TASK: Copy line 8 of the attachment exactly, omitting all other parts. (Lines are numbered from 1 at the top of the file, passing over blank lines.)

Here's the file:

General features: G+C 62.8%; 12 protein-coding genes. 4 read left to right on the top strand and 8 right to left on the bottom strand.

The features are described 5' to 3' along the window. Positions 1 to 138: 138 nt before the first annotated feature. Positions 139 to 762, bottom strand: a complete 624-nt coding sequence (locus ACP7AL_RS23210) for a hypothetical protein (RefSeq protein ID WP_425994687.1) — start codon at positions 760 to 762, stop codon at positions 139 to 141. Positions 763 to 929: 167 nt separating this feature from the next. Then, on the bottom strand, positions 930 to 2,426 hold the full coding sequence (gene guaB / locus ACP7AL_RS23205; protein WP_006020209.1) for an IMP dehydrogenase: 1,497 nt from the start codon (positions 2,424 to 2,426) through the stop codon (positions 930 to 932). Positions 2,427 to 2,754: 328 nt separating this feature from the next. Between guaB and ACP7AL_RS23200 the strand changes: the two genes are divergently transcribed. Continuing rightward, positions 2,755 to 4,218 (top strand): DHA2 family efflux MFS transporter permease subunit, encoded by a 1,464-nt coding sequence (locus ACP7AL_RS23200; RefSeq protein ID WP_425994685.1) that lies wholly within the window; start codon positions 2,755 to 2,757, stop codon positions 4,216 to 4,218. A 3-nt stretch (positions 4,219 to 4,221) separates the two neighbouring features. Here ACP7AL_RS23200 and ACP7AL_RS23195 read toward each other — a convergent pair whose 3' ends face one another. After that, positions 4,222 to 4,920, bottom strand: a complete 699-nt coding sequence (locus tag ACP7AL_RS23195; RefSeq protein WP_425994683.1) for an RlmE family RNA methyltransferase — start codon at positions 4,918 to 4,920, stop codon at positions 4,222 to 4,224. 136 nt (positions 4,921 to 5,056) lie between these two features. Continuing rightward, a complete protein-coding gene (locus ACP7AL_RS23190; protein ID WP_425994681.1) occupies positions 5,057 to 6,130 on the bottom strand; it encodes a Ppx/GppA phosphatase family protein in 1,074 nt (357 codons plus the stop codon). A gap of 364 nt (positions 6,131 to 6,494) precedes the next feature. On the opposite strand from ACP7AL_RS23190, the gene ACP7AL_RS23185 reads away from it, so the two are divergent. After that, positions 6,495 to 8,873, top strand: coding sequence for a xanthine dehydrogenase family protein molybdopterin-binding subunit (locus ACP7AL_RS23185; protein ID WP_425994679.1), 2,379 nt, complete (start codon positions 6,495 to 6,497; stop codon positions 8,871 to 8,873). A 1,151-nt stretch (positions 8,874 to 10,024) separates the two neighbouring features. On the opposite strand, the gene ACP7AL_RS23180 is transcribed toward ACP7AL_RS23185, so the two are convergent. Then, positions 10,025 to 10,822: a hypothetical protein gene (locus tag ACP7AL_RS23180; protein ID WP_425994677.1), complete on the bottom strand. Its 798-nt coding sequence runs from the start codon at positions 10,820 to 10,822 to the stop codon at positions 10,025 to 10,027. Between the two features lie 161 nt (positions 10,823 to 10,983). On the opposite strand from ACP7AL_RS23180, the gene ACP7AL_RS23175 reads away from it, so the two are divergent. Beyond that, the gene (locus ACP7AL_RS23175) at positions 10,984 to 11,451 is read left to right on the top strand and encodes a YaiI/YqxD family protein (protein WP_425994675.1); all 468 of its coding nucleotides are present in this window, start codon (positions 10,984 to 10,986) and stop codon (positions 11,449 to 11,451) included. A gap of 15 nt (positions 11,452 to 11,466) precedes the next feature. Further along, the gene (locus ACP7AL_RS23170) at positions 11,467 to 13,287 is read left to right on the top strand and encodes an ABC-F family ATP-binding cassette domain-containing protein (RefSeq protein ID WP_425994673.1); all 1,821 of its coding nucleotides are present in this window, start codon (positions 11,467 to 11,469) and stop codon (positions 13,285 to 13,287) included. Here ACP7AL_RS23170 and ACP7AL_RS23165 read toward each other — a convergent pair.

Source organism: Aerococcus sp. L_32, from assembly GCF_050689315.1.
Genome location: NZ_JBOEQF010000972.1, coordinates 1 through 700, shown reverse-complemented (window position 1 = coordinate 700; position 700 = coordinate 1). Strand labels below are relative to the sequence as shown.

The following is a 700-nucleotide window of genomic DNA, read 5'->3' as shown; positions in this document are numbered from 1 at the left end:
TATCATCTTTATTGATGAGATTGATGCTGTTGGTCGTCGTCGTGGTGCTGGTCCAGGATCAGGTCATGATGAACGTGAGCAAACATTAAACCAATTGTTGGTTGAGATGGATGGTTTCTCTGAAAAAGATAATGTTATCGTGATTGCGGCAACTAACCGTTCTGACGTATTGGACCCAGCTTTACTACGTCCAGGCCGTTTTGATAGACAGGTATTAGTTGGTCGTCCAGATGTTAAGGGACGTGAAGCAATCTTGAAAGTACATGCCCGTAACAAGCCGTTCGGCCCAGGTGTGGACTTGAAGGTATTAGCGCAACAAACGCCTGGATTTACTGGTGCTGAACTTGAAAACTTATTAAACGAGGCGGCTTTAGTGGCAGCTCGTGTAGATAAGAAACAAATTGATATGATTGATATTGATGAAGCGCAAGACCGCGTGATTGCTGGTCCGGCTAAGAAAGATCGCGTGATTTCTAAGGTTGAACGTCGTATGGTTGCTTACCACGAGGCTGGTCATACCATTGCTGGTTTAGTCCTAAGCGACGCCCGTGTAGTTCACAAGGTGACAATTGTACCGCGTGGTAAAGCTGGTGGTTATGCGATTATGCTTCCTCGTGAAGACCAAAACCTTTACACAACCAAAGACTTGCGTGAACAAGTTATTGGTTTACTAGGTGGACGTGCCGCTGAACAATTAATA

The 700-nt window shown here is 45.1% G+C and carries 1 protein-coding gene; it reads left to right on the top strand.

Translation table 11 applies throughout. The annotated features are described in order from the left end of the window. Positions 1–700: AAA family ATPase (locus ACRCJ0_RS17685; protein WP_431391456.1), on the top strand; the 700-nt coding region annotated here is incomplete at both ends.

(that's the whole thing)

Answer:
Translation table 11 applies throughout. The annotated features are described in order from the left end of the window. Positions 1–700: AAA family ATPase (locus ACRCJ0_RS17685; protein WP_431391456.1), on the top strand; the 700-nt coding region annotated here is incomplete at both ends.